on 22 December 2010
This is a highly informative and well balanced review of, well, daily life in Anglo-Saxon England. It draws from both historical documents and the latest archaeology to present a coherent account of the period. It tends to be a little weighted towards the end of the period in terms of its information, but that is the nature of the beast - there are fewer sources for the seventh century than there are for the eleventh and none for the 5th and 6th.
Archaeology fills in many of the gaps but still does not shed a light on everything.
I would put this book in the general category rather than the scholarly, largely because the book is unencumbered by foot or end notes, although it does have an excellent bibliography.
The book benefits from being set out bitesize topic based chunks within the main chapters, so it is easy to dip into if you are interested in a particular aspect of Anglo-Saxon life.
on 29 October 2012
This deals with daily life in such depth that it also becomes an excellent survey of Anglo-Saxon economy and society. My only real disappointment (especially at the price I paid) is the shortage of illustrations. The selection is adequate, but only just, and many tend to be dry and archaeological - so you have to visualize a lot of things from the text alone. A book like this would have been the ideal place to collect the best of the great diversity of visual material available: surviving artifacts and architecture, modern reconstructions, and drawings from contemporary Anglo-Saxon manuscripts. All these ARE represented, and some illustrations are brilliantly chosen - but there's just not enough!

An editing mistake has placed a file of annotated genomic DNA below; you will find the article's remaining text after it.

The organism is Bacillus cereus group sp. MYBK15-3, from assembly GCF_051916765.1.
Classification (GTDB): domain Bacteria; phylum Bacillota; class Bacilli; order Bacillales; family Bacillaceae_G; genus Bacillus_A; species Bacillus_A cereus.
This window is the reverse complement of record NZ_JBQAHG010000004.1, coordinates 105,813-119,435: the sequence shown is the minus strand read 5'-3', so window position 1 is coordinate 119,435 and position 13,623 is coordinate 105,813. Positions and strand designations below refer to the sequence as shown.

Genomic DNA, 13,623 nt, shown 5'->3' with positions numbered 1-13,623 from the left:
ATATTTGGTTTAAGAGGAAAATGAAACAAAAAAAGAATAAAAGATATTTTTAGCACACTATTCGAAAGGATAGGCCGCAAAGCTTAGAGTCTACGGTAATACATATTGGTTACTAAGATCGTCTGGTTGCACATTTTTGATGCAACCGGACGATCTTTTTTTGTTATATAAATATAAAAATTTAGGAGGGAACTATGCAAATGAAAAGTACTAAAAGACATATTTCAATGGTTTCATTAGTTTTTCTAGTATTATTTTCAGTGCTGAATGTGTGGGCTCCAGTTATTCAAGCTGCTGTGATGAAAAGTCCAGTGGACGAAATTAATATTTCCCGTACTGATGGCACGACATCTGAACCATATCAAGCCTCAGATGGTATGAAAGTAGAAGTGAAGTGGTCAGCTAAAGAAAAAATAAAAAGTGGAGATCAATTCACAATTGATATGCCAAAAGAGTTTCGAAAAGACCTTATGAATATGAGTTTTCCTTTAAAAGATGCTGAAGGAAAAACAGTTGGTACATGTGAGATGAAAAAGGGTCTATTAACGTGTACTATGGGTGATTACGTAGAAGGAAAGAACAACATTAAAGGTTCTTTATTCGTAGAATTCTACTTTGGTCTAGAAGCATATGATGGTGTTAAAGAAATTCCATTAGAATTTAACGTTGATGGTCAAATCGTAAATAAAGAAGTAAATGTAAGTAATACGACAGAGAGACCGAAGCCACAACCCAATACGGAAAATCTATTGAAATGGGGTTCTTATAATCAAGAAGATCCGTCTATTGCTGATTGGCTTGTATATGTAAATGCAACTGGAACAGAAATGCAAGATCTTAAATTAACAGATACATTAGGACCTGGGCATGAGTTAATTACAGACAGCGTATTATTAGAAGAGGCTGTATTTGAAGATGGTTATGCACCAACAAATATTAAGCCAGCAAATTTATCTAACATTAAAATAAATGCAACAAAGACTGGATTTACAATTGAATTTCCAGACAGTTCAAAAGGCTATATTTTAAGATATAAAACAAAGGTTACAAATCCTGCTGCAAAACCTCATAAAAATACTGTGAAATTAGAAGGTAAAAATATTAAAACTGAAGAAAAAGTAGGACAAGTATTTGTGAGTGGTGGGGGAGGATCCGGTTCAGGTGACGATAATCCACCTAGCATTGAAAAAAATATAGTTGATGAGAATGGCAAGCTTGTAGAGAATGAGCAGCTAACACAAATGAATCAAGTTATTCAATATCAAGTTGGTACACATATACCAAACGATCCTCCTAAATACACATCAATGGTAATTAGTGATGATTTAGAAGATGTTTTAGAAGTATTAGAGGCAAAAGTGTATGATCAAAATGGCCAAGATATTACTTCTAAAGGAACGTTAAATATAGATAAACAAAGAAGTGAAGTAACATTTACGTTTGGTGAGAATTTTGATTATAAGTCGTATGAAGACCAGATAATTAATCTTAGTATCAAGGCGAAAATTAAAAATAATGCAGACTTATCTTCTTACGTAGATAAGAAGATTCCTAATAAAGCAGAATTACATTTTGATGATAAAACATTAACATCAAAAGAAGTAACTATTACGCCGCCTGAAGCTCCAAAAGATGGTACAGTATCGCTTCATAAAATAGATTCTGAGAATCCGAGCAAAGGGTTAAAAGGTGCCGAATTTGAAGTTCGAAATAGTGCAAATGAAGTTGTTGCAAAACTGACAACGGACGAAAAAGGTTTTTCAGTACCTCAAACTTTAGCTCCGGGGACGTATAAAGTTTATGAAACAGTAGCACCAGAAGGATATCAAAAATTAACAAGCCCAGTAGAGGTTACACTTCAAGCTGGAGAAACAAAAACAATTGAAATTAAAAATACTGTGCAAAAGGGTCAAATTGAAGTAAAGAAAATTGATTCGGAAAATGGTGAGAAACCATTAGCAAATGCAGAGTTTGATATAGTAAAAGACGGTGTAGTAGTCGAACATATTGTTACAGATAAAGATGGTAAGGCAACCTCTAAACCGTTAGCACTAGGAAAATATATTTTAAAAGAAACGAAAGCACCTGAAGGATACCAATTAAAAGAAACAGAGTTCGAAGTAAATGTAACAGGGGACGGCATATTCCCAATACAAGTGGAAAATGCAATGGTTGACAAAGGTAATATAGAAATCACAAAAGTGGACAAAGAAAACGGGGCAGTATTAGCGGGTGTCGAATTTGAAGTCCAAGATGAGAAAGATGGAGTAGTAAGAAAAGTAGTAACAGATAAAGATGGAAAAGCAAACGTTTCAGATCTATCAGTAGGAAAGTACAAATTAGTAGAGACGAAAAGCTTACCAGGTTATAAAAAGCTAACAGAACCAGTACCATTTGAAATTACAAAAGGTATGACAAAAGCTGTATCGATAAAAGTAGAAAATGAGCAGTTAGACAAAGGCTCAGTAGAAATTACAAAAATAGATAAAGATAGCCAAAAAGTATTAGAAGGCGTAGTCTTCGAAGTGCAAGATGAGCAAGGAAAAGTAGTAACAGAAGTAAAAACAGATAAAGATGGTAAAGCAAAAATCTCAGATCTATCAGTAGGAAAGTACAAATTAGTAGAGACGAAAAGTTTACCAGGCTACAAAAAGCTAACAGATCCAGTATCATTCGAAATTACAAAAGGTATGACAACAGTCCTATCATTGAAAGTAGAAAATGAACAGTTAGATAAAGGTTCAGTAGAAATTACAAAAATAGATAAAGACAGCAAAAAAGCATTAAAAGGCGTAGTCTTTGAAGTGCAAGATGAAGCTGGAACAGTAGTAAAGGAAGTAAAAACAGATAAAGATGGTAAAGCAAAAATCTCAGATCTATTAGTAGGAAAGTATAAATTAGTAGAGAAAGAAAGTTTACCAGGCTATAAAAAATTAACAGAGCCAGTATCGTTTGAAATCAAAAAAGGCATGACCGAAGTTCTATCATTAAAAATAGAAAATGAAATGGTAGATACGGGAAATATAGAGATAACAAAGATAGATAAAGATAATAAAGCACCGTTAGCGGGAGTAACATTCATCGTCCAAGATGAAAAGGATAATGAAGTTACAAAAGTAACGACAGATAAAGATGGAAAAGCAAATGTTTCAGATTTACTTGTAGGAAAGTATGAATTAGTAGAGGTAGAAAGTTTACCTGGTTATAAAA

Coverage is pretty well rounded, but one area that I thought needed more detail was the section on clothing and textiles. Here the shortage of illustrations showed up very strongly, and I didn't get a strong impression of Anglo-Saxons from head to toe. (And it's important to see them in idealized fashion, as in manuscript drawings, as well as how you might actually meet them.)